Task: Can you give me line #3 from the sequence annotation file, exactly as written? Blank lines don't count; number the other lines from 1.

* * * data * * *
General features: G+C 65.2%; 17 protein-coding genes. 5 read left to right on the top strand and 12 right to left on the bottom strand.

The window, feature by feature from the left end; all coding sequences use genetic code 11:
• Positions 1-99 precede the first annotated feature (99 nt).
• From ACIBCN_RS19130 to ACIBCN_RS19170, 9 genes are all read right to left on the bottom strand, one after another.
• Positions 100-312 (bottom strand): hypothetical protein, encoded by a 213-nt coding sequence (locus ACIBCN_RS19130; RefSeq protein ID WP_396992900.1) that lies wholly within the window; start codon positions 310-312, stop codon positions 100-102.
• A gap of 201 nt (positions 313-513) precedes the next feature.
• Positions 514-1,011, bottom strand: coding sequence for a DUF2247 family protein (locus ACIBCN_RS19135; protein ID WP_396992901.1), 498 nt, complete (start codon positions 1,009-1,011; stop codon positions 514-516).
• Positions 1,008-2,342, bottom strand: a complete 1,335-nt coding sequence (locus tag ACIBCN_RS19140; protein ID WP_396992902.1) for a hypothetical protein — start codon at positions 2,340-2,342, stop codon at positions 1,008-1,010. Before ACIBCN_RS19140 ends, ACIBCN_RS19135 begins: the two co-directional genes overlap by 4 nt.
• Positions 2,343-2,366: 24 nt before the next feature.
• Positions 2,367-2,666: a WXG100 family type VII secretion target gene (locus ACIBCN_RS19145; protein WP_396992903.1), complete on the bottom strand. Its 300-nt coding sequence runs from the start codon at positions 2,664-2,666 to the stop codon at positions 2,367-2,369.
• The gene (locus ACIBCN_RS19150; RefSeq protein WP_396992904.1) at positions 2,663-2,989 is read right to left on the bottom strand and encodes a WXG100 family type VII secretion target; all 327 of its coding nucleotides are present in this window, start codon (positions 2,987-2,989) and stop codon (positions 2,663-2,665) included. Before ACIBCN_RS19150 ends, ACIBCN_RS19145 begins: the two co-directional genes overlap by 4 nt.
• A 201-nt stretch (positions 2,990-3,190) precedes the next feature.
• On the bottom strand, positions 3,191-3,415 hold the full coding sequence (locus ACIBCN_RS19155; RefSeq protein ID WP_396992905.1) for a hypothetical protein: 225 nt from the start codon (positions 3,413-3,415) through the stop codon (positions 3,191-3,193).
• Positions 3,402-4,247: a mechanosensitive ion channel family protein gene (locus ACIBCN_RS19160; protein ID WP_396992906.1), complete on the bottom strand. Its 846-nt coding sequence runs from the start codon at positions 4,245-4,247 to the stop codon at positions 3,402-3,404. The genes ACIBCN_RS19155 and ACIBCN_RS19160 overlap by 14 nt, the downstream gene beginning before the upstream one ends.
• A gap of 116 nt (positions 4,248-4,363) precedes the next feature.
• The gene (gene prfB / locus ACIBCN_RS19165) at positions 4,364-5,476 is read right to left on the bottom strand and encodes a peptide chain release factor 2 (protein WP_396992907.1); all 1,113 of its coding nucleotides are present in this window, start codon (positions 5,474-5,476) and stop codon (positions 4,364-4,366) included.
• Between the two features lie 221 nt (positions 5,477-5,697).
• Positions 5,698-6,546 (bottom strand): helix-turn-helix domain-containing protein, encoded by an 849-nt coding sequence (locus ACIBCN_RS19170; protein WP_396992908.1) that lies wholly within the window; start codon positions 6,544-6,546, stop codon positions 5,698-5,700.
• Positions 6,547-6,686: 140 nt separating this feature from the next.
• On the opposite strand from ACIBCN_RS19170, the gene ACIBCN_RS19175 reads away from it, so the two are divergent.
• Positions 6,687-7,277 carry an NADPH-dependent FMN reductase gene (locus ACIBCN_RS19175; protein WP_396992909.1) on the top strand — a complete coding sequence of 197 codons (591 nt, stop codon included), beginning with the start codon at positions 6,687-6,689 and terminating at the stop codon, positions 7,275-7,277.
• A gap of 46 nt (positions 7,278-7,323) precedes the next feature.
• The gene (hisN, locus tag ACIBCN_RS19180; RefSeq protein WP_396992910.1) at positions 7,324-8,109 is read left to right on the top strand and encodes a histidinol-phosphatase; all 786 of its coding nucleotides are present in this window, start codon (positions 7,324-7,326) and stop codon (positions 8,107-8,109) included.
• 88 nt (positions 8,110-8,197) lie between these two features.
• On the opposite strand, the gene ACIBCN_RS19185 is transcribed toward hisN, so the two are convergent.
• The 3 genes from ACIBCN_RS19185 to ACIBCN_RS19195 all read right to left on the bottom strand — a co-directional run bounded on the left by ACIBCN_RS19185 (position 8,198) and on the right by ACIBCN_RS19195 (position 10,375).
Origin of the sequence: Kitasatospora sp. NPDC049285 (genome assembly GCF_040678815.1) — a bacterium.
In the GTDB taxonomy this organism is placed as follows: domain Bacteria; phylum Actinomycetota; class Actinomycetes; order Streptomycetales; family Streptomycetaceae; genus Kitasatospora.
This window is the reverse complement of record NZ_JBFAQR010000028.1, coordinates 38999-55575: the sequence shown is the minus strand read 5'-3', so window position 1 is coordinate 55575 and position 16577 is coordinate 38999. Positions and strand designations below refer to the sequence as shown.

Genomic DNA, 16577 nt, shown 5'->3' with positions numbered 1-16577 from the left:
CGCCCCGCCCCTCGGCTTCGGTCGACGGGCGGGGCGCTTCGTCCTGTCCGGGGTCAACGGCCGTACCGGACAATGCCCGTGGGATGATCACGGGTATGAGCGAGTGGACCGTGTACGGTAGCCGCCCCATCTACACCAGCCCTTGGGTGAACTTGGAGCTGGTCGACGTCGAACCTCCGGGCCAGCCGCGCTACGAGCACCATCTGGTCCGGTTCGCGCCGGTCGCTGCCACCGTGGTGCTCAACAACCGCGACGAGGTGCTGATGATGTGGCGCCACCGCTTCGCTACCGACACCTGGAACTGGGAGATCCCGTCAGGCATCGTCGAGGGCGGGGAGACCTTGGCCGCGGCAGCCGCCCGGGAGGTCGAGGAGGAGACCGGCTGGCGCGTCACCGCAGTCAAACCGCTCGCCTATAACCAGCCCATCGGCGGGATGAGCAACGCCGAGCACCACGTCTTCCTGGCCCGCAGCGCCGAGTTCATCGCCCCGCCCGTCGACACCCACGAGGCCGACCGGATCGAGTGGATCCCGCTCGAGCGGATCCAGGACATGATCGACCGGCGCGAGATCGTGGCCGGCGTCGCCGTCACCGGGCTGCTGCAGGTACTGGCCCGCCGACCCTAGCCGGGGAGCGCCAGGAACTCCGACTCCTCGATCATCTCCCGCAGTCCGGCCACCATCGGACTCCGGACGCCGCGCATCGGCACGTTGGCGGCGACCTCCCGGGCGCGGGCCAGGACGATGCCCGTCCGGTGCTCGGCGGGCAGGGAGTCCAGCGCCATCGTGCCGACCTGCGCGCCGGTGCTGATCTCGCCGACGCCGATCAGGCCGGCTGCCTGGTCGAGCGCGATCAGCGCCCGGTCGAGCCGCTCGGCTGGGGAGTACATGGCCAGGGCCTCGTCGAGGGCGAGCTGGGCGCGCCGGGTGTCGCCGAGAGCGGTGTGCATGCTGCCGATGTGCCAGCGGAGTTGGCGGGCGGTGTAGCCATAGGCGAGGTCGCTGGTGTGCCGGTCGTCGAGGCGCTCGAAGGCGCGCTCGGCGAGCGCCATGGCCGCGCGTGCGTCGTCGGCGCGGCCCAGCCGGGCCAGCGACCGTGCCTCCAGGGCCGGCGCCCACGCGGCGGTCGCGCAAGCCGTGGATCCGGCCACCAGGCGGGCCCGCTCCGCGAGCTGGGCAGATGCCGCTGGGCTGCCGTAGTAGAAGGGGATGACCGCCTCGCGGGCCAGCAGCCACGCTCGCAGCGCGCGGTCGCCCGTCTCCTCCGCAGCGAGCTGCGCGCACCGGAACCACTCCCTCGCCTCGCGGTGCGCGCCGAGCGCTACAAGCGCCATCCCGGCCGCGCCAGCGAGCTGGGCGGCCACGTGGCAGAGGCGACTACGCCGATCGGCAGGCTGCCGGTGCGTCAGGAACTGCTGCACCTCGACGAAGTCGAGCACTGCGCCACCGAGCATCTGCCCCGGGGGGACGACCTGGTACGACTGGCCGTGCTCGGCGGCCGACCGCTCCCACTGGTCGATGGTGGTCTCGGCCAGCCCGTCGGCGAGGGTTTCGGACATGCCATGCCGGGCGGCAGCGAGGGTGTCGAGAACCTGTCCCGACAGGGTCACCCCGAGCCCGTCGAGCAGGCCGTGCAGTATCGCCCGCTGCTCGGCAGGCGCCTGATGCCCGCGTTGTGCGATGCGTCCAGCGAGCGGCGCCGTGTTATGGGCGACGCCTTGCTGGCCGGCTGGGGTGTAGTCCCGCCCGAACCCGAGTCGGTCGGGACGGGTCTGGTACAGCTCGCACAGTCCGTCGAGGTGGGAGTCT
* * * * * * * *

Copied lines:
• Positions 1-99 precede the first annotated feature (99 nt).